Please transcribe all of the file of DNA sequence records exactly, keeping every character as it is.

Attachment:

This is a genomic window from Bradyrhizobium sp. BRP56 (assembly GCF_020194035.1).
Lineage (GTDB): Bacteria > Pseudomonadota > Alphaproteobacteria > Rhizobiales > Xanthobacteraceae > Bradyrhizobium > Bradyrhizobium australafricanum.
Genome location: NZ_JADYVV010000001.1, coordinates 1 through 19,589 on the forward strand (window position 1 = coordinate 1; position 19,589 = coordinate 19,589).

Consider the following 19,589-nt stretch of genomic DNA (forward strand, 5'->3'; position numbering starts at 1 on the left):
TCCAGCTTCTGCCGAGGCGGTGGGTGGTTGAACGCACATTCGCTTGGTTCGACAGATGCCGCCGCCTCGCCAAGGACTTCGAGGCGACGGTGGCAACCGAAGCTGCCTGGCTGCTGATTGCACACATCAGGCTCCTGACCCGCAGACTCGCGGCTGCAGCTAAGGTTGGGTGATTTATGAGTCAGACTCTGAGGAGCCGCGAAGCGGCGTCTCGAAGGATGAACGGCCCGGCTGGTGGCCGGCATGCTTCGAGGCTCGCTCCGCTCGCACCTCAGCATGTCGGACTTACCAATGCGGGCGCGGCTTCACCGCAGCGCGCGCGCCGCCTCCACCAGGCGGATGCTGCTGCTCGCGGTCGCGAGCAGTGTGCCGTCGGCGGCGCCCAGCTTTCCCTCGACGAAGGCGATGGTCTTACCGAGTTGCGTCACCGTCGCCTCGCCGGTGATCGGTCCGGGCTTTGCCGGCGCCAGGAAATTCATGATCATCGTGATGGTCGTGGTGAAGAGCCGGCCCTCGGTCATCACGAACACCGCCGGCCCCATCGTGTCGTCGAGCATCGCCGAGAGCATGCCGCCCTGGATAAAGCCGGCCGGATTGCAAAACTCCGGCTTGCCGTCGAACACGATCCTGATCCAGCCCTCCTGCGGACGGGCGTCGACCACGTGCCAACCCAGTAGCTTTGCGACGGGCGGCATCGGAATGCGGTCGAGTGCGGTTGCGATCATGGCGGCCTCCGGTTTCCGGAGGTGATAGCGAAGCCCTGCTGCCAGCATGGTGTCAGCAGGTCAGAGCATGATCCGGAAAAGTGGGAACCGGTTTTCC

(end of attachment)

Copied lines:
This is a genomic window from Bradyrhizobium sp. BRP56 (assembly GCF_020194035.1).
Lineage (GTDB): Bacteria > Pseudomonadota > Alphaproteobacteria > Rhizobiales > Xanthobacteraceae > Bradyrhizobium > Bradyrhizobium australafricanum.
Genome location: NZ_JADYVV010000001.1, coordinates 1 through 19,589 on the forward strand (window position 1 = coordinate 1; position 19,589 = coordinate 19,589).

Consider the following 19,589-nt stretch of genomic DNA (forward strand, 5'->3'; position numbering starts at 1 on the left):
TCCAGCTTCTGCCGAGGCGGTGGGTGGTTGAACGCACATTCGCTTGGTTCGACAGATGCCGCCGCCTCGCCAAGGACTTCGAGGCGACGGTGGCAACCGAAGCTGCCTGGCTGCTGATTGCACACATCAGGCTCCTGACCCGCAGACTCGCGGCTGCAGCTAAGGTTGGGTGATTTATGAGTCAGACTCTGAGGAGCCGCGAAGCGGCGTCTCGAAGGATGAACGGCCCGGCTGGTGGCCGGCATGCTTCGAGGCTCGCTCCGCTCGCACCTCAGCATGTCGGACTTACCAATGCGGGCGCGGCTTCACCGCAGCGCGCGCGCCGCCTCCACCAGGCGGATGCTGCTGCTCGCGGTCGCGAGCAGTGTGCCGTCGGCGGCGCCCAGCTTTCCCTCGACGAAGGCGATGGTCTTACCGAGTTGCGTCACCGTCGCCTCGCCGGTGATCGGTCCGGGCTTTGCCGGCGCCAGGAAATTCATGATCATCGTGATGGTCGTGGTGAAGAGCCGGCCCTCGGTCATCACGAACACCGCCGGCCCCATCGTGTCGTCGAGCATCGCCGAGAGCATGCCGCCCTGGATAAAGCCGGCCGGATTGCAAAACTCCGGCTTGCCGTCGAACACGATCCTGATCCAGCCCTCCTGCGGACGGGCGTCGACCACGTGCCAACCCAGTAGCTTTGCGACGGGCGGCATCGGAATGCGGTCGAGTGCGGTTGCGATCATGGCGGCCTCCGGTTTCCGGAGGTGATAGCGAAGCCCTGCTGCCAGCATGGTGTCAGCAGGTCAGAGCATGATCCGGAAAAGTGGGAACCGGTTTTCC